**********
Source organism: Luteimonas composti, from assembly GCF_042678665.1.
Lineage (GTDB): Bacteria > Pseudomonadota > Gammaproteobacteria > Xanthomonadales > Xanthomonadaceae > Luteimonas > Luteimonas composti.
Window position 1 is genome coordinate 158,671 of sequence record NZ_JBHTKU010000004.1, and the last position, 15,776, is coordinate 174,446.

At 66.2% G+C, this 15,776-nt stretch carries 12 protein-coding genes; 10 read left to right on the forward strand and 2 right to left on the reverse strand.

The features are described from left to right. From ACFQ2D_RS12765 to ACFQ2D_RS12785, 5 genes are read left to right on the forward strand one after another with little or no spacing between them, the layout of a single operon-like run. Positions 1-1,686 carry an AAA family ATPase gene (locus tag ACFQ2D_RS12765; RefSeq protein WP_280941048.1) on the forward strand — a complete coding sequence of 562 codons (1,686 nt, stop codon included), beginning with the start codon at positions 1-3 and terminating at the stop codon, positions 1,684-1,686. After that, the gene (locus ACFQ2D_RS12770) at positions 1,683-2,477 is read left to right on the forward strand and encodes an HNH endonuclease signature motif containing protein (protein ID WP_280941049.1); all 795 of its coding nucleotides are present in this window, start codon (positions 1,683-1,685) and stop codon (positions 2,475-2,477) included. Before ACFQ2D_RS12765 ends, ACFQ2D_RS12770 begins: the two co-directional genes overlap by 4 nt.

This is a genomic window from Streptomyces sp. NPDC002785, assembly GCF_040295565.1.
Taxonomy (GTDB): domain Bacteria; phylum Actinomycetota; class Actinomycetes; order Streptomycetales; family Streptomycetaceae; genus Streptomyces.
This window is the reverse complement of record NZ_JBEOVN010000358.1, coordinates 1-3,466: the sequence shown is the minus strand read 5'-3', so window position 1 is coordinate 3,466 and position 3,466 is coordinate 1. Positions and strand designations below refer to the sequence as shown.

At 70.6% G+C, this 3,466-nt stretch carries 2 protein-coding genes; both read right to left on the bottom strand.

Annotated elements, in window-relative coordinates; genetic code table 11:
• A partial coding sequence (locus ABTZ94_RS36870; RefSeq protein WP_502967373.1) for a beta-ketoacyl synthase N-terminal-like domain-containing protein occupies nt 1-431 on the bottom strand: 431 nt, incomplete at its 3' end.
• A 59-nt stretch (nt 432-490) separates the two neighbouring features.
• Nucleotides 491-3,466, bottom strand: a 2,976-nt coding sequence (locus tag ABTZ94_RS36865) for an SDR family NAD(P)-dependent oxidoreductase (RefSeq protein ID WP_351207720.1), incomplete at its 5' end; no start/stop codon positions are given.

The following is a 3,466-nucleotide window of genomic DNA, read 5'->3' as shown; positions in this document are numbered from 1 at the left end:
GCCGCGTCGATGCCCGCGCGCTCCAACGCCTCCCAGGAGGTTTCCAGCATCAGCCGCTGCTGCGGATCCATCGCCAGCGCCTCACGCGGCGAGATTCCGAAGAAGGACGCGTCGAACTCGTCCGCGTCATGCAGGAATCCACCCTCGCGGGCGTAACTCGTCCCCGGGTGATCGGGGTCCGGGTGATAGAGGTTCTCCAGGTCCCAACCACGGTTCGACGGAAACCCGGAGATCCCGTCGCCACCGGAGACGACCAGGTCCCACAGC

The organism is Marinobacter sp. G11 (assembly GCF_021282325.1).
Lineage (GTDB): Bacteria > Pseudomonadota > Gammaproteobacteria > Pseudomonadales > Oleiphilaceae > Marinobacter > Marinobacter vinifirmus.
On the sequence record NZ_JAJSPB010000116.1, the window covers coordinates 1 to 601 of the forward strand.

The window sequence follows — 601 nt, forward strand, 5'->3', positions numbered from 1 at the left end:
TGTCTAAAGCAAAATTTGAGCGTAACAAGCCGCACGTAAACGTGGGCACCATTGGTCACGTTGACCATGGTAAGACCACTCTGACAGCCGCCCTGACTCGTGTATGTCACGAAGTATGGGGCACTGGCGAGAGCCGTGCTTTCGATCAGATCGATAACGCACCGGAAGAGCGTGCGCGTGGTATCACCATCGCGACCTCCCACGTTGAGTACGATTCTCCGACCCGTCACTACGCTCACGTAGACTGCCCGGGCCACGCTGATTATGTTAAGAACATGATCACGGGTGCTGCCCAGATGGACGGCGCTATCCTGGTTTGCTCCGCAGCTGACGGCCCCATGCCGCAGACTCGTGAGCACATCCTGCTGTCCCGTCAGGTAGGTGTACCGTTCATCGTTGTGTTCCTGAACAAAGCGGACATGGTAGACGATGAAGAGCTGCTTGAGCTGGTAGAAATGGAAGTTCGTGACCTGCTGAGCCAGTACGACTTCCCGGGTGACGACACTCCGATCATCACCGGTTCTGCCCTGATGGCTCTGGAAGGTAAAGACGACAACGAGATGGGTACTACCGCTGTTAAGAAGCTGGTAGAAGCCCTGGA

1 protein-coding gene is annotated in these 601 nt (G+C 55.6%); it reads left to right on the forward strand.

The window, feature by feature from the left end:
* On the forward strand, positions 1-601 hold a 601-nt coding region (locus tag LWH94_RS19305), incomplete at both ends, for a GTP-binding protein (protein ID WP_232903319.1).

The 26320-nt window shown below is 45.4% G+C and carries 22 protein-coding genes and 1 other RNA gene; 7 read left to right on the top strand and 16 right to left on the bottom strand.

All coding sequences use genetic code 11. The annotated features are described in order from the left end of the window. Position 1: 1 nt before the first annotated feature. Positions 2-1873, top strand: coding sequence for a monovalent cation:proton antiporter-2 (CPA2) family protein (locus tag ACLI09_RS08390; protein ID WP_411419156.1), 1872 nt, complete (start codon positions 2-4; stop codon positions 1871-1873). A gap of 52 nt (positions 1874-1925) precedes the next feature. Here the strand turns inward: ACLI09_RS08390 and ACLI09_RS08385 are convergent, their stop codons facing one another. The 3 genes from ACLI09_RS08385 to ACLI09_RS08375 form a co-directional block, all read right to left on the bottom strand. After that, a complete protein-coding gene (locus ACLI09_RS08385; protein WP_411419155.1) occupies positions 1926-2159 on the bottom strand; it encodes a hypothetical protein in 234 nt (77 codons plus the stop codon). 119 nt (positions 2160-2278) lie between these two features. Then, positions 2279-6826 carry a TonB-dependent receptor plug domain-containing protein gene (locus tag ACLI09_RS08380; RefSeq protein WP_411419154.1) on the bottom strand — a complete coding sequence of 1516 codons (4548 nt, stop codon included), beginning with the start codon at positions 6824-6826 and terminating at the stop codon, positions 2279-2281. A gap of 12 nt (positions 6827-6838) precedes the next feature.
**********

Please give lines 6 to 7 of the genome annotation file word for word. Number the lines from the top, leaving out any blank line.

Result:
This is a genomic window from Streptomyces sp. NPDC002785, assembly GCF_040295565.1.
Taxonomy (GTDB): domain Bacteria; phylum Actinomycetota; class Actinomycetes; order Streptomycetales; family Streptomycetaceae; genus Streptomyces.